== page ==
We’ve watched many small companies this year shoulder hefty health benefits price increases of 10%-15%. We fully expect to see this trend to continue for companies preparing to renew before the end of the year. With such large potential rate hikes on the horizon, now is the time to start thinking about what’s ahead. If you’re unsure of what’s best for your small company, examine the opportunities available.

Contrary to what some may expect, small groups have a variety of benefits options. Between traditional plans, level-funded plans, and captive plans, small groups can select the best option that works within the company’s budget while delivering the best possible care to employees. 

Here are some of the advantages and disadvantages you’ll find in each plan type:

Traditional Plans

Traditional fully-insured plans are common among small groups, but they aren’t always the best option. Most plan providers, like UPMC, have a handful of plans that they lump all of their customers into, regardless of whether or not the plan is actually a good fit. 

Advantages to Traditional Plans for Small Groups

The biggest advantages to traditional plans include:

  • Better insight into plan costs
  • Fewer cost variances from month-to-month
  • The insurance company assumes all of the risk

Disadvantages to Traditional Plans For Small Groups

If you have a fully-insured plan, your advisor has less incentive to work on your behalf. If the insurance company predicts an average rate increase from one year to the next, your advisor may simply recommend a renewal instead of pursuing a new option that could lower your costs. With a fully-insured plan, you may encounter numerous other disadvantages, including:

  • Plan rates set by the insurance company
  • Few options for adding Health Savings Accounts (HSAs)
  • Few options for adding Health Reimbursement Agreements (HRAs)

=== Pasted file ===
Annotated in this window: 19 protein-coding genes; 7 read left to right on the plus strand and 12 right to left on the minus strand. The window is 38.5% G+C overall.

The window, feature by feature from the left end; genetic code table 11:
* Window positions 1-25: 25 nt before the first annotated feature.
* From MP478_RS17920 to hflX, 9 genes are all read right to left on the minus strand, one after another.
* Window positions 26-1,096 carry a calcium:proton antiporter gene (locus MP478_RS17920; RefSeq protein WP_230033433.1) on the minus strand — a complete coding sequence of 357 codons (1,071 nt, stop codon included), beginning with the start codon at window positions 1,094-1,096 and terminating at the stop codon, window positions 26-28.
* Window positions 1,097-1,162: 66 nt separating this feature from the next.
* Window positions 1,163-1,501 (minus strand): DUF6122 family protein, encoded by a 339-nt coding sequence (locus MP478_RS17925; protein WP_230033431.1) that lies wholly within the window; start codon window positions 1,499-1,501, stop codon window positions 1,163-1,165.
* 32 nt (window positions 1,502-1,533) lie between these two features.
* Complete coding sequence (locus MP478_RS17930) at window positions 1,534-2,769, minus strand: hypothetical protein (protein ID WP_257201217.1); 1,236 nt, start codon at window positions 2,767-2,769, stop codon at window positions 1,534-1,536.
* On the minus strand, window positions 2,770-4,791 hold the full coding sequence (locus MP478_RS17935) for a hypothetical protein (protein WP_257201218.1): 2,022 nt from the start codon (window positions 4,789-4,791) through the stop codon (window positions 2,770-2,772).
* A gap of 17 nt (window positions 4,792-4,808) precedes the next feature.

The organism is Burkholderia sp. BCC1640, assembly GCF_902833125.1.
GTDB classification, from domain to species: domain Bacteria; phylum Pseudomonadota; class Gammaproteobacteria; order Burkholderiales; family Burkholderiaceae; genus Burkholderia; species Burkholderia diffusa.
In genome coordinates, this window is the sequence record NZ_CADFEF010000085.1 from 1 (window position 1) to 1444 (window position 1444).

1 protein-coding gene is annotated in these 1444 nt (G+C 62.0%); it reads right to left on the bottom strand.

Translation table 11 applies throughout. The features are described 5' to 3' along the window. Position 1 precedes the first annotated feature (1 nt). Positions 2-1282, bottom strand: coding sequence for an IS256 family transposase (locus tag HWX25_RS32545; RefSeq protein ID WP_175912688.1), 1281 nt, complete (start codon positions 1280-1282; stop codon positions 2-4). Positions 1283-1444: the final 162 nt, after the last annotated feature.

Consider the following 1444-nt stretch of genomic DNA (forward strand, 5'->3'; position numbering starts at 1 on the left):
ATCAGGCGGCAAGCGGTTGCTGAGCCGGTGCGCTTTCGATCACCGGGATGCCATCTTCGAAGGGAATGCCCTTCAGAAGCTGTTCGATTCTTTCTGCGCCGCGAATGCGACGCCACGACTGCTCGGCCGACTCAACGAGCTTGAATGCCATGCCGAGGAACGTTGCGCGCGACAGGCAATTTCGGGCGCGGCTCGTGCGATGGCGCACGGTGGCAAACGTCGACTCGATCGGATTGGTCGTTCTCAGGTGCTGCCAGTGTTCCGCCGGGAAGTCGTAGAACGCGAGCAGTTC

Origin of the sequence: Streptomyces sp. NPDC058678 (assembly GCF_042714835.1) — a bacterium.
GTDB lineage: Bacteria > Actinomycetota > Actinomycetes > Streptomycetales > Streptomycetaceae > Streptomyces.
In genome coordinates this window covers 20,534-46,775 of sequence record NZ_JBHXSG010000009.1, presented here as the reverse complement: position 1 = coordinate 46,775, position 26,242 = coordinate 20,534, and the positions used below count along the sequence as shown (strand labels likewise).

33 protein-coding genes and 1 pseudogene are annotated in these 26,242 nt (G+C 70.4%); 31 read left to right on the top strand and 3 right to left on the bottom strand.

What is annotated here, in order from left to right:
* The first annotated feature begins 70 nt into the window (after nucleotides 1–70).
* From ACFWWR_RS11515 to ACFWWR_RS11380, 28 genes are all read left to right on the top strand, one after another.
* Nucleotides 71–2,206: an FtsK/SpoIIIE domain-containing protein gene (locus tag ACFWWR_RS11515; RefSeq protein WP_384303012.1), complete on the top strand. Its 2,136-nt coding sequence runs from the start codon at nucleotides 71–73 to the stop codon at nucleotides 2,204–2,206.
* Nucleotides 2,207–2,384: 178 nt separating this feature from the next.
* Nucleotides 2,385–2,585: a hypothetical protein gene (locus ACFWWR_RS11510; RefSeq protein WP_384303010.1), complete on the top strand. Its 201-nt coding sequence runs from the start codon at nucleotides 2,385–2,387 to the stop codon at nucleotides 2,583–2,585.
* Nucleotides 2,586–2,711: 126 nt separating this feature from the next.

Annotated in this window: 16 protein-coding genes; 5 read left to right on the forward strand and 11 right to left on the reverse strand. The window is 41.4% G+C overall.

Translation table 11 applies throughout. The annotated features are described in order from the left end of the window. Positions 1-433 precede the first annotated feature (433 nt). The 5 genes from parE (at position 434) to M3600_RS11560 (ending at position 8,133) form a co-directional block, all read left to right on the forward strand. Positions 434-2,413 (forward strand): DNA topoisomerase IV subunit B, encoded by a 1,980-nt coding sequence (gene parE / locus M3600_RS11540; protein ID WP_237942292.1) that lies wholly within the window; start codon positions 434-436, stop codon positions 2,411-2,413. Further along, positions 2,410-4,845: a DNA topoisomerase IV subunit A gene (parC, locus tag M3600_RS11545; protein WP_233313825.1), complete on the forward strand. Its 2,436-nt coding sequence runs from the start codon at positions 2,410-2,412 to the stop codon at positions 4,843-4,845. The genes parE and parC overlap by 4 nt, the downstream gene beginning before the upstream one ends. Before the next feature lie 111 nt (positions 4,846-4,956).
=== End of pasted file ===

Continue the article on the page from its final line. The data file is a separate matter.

Small Business Meeting

Level-Funded Plans

Level-funded plans combine traditional preferred provider organizations (PPO)  plans with elements of reference-based pricing. With the PPO, employees are still locked into a health network, but the reference-based pricing grants the company greater transparency into health facilities and care outcomes to make better benefits decisions. Level funded plans are available to groups with as few as 10 people. 

Advantages to Level Funded Plans

Some of the advantages of a level-funded plan include:

  • Lower annual costs for your company and its employees
  • Lower co-pays and deductibles
  • Access to higher-quality care from better facilities, doctors, and specialists

Disadvantages of Level Funded Plans

Some of the disadvantages of level-funded plans include:

  • Your company has more responsibility in making plan decisions
  • The additional plan details can appear complicated to employees, requiring greater support from your internal team and advisor

Captive Plans

In a captive plan, your company splits the risk with other businesses. When multiple businesses join together, your company can potentially reduce its annual costs and negotiate for better care and facilities. Businesses with as few as 25 employees can join a captive.

Advantages of Joining a Captive Coalition

Advantages of a captive coalition include:

  • Potentially reduced risk
  • Potentially lower prices
  • Greater strength in negotiations
  • Opportunities for a fully self-funded plan (assuming the captive reaches 100 or more total employees)

Disadvantages of Joining a Captive Coalition

The disadvantages of joining a captive coalition include:

  • High claimants at another company could financially hurt you and your employees
  • You have less control over the plan details since your company is no longer making decisions for itself

Know Your Options

Leaders at small companies often feel locked into traditional fully-insured health care plans, but they have more options than ever before. By exploring different plans, these leaders can pursue the best choice for their company and its employees. If you have questions about plan details, contact us